"Sex without love is an empty experience... But, as empty
experiences go, it's one of the best."
Woody Allen, Love and Death
A REALLY BAD DAY
by Bryan Kennerley
Dallon sat slowly down upon the rock he had taken to be his
seat this longest night. The coldness rose from the stone
sending a chill throughout his entire body. His hand fell to
his sword, sheathed in his belt. He loosened it and it fell to
Slowly he surveyed the horizon, his eyes barely moving as he
took in the entire vista of his existance. He had never been
outside the boundaries of what he could now see and he knew that
he never would. Stories abounded of far off lands, of magical and
mystical creatures, of heroes and evil warlocks who could
cleave great rifts in the ground with a single wave of a hand.
Perhaps they were true. Perhaps not.
The sun was starting to set. Unnatural colours bounded across
the sky, the clouds a landscape in themselves, infinitely more
beautiful than the land as it was now, grey, barren,
marks of death and pestilence everywhere for all to see -
no matter how often the survivors turned their heads, trying
in desperation to avert their gaze from the memories of the
disasters that had befallen them, a new tombstone to their
civilisation would come into sight.
Here, high on a mountain top, Dallon sat, surveying what had
once been a thriving town, his town, where he was born, where he
married, where his son was born, where his bride and child had
died, leaving him alone. Alone. If only it was just his
family. Countless others had died when the first wave had
struck, a great wall of water, a mountain of doom racing out of
the east, sweeping away all they had built, all they had
known. A few survived, those who were in the hills, and they
were here still.
The impossibly strong wind buffetted against Dallon, trying
to remove him from his seat, but he sat firm. His long, dark
hair blew back from his face, bringing a clarity of thought that
he would much rather be without. It wouldn't be long now.
The sun hung low in the sky, reluctant to set, as if floating
on the tumultuous sea before him. A huge crack of lightning
split the sky apart but there was no rain. The moon glowed
serenely through the chaos, as if gloating from it's position
of calm and order, seeking the appropriate gap in the clouds
through which to watch, ghoulishly enjoying the suffering of
those who were to witness the end.
And then there was the second moon. The moon that had been in
the sky since early summer, growing in size as the terror of
the people increased, doubling as thousands died in the wave, and
doubling again as the survivors buried their loved ones. The
ones that were found. Dallon had thought for one hopeful,
but brief moment that as the people lost all that was theirs
to lose it would cease growing, deprived of it's food, but as
despair grew into resignation, so the harbinger in the sky grew
Those who were left had come to the mountain and sheltered
from the storms in the caves of their ancestors, their primitive
drawings still visible in the rockface. Countless generations
had died here, their bones still buried under this generation's
feet. One more would join them tonight. Some would watch as
their world was torn apart, others would cower in the caves,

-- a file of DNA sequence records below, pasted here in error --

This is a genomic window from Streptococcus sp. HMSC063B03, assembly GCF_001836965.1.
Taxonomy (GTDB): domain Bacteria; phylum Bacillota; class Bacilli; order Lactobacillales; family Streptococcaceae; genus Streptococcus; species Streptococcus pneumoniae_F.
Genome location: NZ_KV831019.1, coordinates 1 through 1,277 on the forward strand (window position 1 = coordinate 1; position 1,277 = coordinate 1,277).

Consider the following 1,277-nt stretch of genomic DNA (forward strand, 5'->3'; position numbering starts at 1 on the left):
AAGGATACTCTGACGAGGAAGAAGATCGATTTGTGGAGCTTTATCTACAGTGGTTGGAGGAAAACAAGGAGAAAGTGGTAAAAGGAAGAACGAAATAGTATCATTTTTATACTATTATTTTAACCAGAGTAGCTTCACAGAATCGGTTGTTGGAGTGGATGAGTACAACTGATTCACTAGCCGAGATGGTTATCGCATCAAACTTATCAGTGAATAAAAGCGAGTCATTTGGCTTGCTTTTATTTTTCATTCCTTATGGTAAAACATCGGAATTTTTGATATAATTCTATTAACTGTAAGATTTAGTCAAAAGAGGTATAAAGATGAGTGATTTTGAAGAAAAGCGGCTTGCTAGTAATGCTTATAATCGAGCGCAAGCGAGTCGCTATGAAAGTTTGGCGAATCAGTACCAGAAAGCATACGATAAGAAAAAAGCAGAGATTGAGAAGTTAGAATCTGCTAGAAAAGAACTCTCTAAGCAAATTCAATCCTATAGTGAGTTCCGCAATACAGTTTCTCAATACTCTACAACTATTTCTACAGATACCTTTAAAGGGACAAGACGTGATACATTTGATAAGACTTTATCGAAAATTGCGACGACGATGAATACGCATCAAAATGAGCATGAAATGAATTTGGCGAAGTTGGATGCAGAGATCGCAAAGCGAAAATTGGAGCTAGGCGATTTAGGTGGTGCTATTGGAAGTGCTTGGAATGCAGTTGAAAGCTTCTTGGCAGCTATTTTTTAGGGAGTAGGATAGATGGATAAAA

praying for some miracle, hoping beyond hope that averting
their eyes would avert the catastophe. Others had already died,
or gone missing, of their own choosing.
The new moon now hung over the ocean, many times larger than
the sun. As he stared at it's brilliant surface, Dallon imagined
he could see oceans upon it, continents, trees, rivers, cities,
mountaintops. Mountaintops where people such as he were
sitting, looking back at him, anger and bitterness in their
eyes, sorrow seeping out in their teardrops, unimagineable
sadness gripping their heart. Except that the sadness was all
The wind was increasing now. Before long he would no longer
be able to hold his vantage point. But no, this monster
had taken everything he had ever known and there was no way
that it would now deprive him of his final stand. Reaching
down to his side, Dallon sought the handle of his sword. His
fingertips struck metal and his hand gripped the hilt with iron
determination. Rising to his feet, he held the sword above
his head in one last gesture of defiance and sank the blade deep
into the ground before him.
As the wind continued to grow and rain like pebbles thrashed
down around him, he gribbed the sword with all his might, Dallon
screamed at the storm, drawing energy from the depths of his
soul, but his voice went unheard above the roar of the
apocalypse. With a final surge, he forced his eyes open one
last time to see that which was his executioner carry out the
sentence. The moon filled the sky before him and, the
instant before it hit, breaking the planet in two, Dallon was
sure that he saw people on its surface, their faces frozen in one
final, voiceless scream.
The text of the articles is identical to the originals like they appeared in old ST NEWS issues. Please take into consideration that the author(s) was (were) a lot younger and less responsible back then. So bad jokes, bad English, youthful arrogance, insults, bravura, over-crediting and tastelessness should be taken with at least a grain of salt. Any contact and/or payment information, as well as deadlines/release dates of any kind should be regarded as outdated. Due to the fact that these pages are not actually contained in an Atari executable here, references to scroll texts, featured demo screens and hidden articles may also be irrelevant.